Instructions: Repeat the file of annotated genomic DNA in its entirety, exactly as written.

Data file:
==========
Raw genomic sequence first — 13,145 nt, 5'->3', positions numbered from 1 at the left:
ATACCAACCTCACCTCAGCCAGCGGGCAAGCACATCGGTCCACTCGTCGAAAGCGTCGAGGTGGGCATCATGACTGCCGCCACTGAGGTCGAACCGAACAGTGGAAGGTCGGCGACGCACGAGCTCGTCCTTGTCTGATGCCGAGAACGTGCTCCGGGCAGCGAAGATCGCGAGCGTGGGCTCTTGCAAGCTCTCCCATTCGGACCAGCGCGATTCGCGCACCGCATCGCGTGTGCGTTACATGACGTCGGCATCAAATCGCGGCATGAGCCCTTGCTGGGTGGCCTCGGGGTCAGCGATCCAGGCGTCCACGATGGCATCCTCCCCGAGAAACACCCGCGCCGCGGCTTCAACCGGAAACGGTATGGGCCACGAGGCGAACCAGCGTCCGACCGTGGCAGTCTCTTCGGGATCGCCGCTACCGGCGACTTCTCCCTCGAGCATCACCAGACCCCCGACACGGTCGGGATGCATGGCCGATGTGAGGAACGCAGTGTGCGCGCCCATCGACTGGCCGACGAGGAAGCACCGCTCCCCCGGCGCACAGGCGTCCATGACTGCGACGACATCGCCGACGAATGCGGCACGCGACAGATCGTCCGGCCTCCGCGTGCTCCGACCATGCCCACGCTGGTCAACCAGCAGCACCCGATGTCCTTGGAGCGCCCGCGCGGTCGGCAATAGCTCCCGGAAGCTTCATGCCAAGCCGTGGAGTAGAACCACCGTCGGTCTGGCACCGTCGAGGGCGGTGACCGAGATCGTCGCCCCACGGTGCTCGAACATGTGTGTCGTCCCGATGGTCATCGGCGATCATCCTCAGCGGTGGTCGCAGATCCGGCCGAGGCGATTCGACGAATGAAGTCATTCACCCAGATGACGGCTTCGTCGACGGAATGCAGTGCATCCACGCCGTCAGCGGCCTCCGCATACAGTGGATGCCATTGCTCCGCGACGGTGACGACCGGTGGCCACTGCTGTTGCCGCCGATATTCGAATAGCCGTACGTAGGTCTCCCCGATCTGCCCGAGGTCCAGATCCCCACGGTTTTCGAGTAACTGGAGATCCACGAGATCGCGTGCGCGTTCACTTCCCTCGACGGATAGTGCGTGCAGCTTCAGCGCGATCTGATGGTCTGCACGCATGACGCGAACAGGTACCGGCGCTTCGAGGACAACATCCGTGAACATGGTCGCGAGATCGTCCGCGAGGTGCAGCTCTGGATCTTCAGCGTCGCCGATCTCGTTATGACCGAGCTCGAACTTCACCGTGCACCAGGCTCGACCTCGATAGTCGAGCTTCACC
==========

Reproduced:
Raw genomic sequence first — 13,145 nt, 5'->3', positions numbered from 1 at the left:
ATACCAACCTCACCTCAGCCAGCGGGCAAGCACATCGGTCCACTCGTCGAAAGCGTCGAGGTGGGCATCATGACTGCCGCCACTGAGGTCGAACCGAACAGTGGAAGGTCGGCGACGCACGAGCTCGTCCTTGTCTGATGCCGAGAACGTGCTCCGGGCAGCGAAGATCGCGAGCGTGGGCTCTTGCAAGCTCTCCCATTCGGACCAGCGCGATTCGCGCACCGCATCGCGTGTGCGTTACATGACGTCGGCATCAAATCGCGGCATGAGCCCTTGCTGGGTGGCCTCGGGGTCAGCGATCCAGGCGTCCACGATGGCATCCTCCCCGAGAAACACCCGCGCCGCGGCTTCAACCGGAAACGGTATGGGCCACGAGGCGAACCAGCGTCCGACCGTGGCAGTCTCTTCGGGATCGCCGCTACCGGCGACTTCTCCCTCGAGCATCACCAGACCCCCGACACGGTCGGGATGCATGGCCGATGTGAGGAACGCAGTGTGCGCGCCCATCGACTGGCCGACGAGGAAGCACCGCTCCCCCGGCGCACAGGCGTCCATGACTGCGACGACATCGCCGACGAATGCGGCACGCGACAGATCGTCCGGCCTCCGCGTGCTCCGACCATGCCCACGCTGGTCAACCAGCAGCACCCGATGTCCTTGGAGCGCCCGCGCGGTCGGCAATAGCTCCCGGAAGCTTCATGCCAAGCCGTGGAGTAGAACCACCGTCGGTCTGGCACCGTCGAGGGCGGTGACCGAGATCGTCGCCCCACGGTGCTCGAACATGTGTGTCGTCCCGATGGTCATCGGCGATCATCCTCAGCGGTGGTCGCAGATCCGGCCGAGGCGATTCGACGAATGAAGTCATTCACCCAGATGACGGCTTCGTCGACGGAATGCAGTGCATCCACGCCGTCAGCGGCCTCCGCATACAGTGGATGCCATTGCTCCGCGACGGTGACGACCGGTGGCCACTGCTGTTGCCGCCGATATTCGAATAGCCGTACGTAGGTCTCCCCGATCTGCCCGAGGTCCAGATCCCCACGGTTTTCGAGTAACTGGAGATCCACGAGATCGCGTGCGCGTTCACTTCCCTCGACGGATAGTGCGTGCAGCTTCAGCGCGATCTGATGGTCTGCACGCATGACGCGAACAGGTACCGGCGCTTCGAGGACAACATCCGTGAACATGGTCGCGAGATCGTCCGCGAGGTGCAGCTCTGGATCTTCAGCGTCGCCGATCTCGTTATGACCGAGCTCGAACTTCACCGTGCACCAGGCTCGACCTCGATAGTCGAGCTTCACC